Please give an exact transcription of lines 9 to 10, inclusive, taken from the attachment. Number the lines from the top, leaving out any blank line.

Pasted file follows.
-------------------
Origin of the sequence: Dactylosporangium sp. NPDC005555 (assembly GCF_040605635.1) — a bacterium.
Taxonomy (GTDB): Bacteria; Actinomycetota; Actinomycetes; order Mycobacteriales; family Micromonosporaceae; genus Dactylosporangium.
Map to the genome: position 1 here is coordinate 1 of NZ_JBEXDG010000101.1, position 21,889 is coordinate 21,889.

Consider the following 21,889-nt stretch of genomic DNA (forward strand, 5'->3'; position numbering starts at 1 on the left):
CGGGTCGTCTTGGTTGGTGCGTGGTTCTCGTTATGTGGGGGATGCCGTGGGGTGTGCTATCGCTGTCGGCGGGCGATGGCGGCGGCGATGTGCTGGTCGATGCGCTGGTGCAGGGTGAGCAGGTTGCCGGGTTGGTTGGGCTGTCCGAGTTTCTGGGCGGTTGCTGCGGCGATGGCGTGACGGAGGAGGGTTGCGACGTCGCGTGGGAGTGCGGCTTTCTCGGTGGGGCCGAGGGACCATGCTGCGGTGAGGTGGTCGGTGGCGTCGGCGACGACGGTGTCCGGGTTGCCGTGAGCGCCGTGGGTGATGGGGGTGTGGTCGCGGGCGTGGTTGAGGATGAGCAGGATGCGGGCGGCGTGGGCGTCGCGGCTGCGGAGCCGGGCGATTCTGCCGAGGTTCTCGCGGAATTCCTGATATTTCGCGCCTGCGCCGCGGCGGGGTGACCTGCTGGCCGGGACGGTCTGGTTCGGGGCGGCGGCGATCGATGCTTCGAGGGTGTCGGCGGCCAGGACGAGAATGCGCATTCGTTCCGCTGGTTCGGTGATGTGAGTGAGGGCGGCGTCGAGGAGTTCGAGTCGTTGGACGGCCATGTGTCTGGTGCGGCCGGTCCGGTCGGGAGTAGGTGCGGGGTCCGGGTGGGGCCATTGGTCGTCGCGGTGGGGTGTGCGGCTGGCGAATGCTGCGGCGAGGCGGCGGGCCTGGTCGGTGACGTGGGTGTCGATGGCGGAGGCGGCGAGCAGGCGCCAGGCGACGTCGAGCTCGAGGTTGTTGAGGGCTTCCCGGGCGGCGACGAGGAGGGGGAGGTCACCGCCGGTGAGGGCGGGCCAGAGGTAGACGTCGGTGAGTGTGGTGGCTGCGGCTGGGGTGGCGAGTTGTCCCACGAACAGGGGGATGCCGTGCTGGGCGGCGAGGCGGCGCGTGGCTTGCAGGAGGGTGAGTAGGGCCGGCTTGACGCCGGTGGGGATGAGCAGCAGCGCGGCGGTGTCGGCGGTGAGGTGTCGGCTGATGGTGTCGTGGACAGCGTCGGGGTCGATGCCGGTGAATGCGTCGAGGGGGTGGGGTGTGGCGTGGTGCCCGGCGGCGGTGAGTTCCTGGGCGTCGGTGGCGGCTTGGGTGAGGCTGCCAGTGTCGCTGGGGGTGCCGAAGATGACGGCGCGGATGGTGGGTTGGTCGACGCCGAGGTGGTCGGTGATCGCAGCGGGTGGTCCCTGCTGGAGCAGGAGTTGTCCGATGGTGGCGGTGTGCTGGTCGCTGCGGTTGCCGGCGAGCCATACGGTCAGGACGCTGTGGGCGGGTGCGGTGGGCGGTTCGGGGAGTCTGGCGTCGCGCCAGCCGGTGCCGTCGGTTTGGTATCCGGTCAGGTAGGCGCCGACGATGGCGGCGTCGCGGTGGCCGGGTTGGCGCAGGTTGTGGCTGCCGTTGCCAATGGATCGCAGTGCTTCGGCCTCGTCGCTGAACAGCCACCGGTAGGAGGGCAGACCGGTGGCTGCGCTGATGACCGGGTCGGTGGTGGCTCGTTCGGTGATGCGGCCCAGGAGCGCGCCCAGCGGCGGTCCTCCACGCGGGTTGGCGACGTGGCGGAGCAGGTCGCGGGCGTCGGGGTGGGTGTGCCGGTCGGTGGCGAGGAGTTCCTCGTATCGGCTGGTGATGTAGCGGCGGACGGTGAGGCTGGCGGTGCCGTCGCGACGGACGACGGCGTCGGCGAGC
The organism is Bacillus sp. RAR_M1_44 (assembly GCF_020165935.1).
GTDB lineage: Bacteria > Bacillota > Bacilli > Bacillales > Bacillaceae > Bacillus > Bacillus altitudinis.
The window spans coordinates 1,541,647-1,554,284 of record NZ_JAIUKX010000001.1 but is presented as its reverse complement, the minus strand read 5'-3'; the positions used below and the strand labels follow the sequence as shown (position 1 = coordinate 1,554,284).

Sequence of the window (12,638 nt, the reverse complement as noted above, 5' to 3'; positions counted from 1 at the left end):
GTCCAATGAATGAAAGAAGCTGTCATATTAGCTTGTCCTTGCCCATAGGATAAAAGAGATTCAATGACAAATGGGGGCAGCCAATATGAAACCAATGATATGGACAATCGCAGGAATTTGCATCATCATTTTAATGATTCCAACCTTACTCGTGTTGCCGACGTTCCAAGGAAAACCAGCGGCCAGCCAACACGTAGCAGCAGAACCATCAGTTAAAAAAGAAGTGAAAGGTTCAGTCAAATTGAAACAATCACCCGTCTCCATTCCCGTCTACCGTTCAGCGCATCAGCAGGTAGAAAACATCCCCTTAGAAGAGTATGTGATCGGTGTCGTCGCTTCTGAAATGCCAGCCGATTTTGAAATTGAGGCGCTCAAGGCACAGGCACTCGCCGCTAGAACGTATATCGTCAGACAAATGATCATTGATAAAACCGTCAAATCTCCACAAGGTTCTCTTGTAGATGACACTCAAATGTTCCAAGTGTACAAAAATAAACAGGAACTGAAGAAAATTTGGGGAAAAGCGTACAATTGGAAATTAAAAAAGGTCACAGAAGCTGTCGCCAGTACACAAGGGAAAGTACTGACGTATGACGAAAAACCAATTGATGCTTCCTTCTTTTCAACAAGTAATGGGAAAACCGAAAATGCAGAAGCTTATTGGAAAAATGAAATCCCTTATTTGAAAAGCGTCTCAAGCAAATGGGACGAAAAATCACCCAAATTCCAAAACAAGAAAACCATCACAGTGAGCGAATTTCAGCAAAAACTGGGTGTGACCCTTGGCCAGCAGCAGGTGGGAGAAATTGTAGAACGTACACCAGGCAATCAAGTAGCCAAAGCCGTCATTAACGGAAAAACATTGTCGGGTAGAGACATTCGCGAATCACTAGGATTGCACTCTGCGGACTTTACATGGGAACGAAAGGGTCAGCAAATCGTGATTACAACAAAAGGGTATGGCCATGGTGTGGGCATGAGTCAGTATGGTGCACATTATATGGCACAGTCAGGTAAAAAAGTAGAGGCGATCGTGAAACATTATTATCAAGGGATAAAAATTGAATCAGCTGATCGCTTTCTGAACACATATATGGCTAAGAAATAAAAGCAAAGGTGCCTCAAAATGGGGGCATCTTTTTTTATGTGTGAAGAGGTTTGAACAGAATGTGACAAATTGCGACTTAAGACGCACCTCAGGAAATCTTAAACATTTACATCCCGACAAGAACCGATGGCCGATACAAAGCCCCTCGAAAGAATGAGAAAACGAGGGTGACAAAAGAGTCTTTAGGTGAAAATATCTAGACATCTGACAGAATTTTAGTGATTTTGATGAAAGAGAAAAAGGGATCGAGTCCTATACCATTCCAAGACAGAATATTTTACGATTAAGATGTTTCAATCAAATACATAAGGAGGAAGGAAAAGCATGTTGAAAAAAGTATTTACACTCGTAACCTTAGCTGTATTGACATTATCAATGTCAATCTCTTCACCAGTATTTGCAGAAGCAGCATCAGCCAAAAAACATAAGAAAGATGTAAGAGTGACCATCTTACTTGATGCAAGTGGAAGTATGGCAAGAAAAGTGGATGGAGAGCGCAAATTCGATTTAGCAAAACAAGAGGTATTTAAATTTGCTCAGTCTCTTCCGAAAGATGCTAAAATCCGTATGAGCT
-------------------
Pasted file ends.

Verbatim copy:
Sequence of the window (12,638 nt, the reverse complement as noted above, 5' to 3'; positions counted from 1 at the left end):
GTCCAATGAATGAAAGAAGCTGTCATATTAGCTTGTCCTTGCCCATAGGATAAAAGAGATTCAATGACAAATGGGGGCAGCCAATATGAAACCAATGATATGGACAATCGCAGGAATTTGCATCATCATTTTAATGATTCCAACCTTACTCGTGTTGCCGACGTTCCAAGGAAAACCAGCGGCCAGCCAACACGTAGCAGCAGAACCATCAGTTAAAAAAGAAGTGAAAGGTTCAGTCAAATTGAAACAATCACCCGTCTCCATTCCCGTCTACCGTTCAGCGCATCAGCAGGTAGAAAACATCCCCTTAGAAGAGTATGTGATCGGTGTCGTCGCTTCTGAAATGCCAGCCGATTTTGAAATTGAGGCGCTCAAGGCACAGGCACTCGCCGCTAGAACGTATATCGTCAGACAAATGATCATTGATAAAACCGTCAAATCTCCACAAGGTTCTCTTGTAGATGACACTCAAATGTTCCAAGTGTACAAAAATAAACAGGAACTGAAGAAAATTTGGGGAAAAGCGTACAATTGGAAATTAAAAAAGGTCACAGAAGCTGTCGCCAGTACACAAGGGAAAGTACTGACGTATGACGAAAAACCAATTGATGCTTCCTTCTTTTCAACAAGTAATGGGAAAACCGAAAATGCAGAAGCTTATTGGAAAAATGAAATCCCTTATTTGAAAAGCGTCTCAAGCAAATGGGACGAAAAATCACCCAAATTCCAAAACAAGAAAACCATCACAGTGAGCGAATTTCAGCAAAAACTGGGTGTGACCCTTGGCCAGCAGCAGGTGGGAGAAATTGTAGAACGTACACCAGGCAATCAAGTAGCCAAAGCCGTCATTAACGGAAAAACATTGTCGGGTAGAGACATTCGCGAATCACTAGGATTGCACTCTGCGGACTTTACATGGGAACGAAAGGGTCAGCAAATCGTGATTACAACAAAAGGGTATGGCCATGGTGTGGGCATGAGTCAGTATGGTGCACATTATATGGCACAGTCAGGTAAAAAAGTAGAGGCGATCGTGAAACATTATTATCAAGGGATAAAAATTGAATCAGCTGATCGCTTTCTGAACACATATATGGCTAAGAAATAAAAGCAAAGGTGCCTCAAAATGGGGGCATCTTTTTTTATGTGTGAAGAGGTTTGAACAGAATGTGACAAATTGCGACTTAAGACGCACCTCAGGAAATCTTAAACATTTACATCCCGACAAGAACCGATGGCCGATACAAAGCCCCTCGAAAGAATGAGAAAACGAGGGTGACAAAAGAGTCTTTAGGTGAAAATATCTAGACATCTGACAGAATTTTAGTGATTTTGATGAAAGAGAAAAAGGGATCGAGTCCTATACCATTCCAAGACAGAATATTTTACGATTAAGATGTTTCAATCAAATACATAAGGAGGAAGGAAAAGCATGTTGAAAAAAGTATTTACACTCGTAACCTTAGCTGTATTGACATTATCAATGTCAATCTCTTCACCAGTATTTGCAGAAGCAGCATCAGCCAAAAAACATAAGAAAGATGTAAGAGTGACCATCTTACTTGATGCAAGTGGAAGTATGGCAAGAAAAGTGGATGGAGAGCGCAAATTCGATTTAGCAAAACAAGAGGTATTTAAATTTGCTCAGTCTCTTCCGAAAGATGCTAAAATCCGTATGAGCT